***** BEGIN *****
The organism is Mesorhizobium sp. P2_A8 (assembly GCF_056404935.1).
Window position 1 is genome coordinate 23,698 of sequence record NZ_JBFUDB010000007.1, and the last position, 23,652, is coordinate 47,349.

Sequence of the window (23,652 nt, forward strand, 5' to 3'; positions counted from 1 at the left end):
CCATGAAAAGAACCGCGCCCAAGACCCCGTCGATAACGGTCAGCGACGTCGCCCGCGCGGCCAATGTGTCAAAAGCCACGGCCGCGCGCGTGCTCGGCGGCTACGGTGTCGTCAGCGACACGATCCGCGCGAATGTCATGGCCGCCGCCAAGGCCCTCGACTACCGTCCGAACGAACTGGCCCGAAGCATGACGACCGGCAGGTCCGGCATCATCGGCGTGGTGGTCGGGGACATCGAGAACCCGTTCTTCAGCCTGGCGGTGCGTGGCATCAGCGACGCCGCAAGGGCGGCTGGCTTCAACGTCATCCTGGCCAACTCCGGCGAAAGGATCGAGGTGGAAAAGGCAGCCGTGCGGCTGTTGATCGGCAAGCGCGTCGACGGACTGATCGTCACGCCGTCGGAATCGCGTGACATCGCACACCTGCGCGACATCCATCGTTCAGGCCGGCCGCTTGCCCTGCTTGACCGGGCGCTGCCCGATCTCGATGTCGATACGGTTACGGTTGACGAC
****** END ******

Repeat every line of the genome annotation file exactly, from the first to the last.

The organism is Mesorhizobium sp. P2_A8 (assembly GCF_056404935.1).
Window position 1 is genome coordinate 23,698 of sequence record NZ_JBFUDB010000007.1, and the last position, 23,652, is coordinate 47,349.

Sequence of the window (23,652 nt, forward strand, 5' to 3'; positions counted from 1 at the left end):
CCATGAAAAGAACCGCGCCCAAGACCCCGTCGATAACGGTCAGCGACGTCGCCCGCGCGGCCAATGTGTCAAAAGCCACGGCCGCGCGCGTGCTCGGCGGCTACGGTGTCGTCAGCGACACGATCCGCGCGAATGTCATGGCCGCCGCCAAGGCCCTCGACTACCGTCCGAACGAACTGGCCCGAAGCATGACGACCGGCAGGTCCGGCATCATCGGCGTGGTGGTCGGGGACATCGAGAACCCGTTCTTCAGCCTGGCGGTGCGTGGCATCAGCGACGCCGCAAGGGCGGCTGGCTTCAACGTCATCCTGGCCAACTCCGGCGAAAGGATCGAGGTGGAAAAGGCAGCCGTGCGGCTGTTGATCGGCAAGCGCGTCGACGGACTGATCGTCACGCCGTCGGAATCGCGTGACATCGCACACCTGCGCGACATCCATCGTTCAGGCCGGCCGCTTGCCCTGCTTGACCGGGCGCTGCCCGATCTCGATGTCGATACGGTTACGGTTGACGAC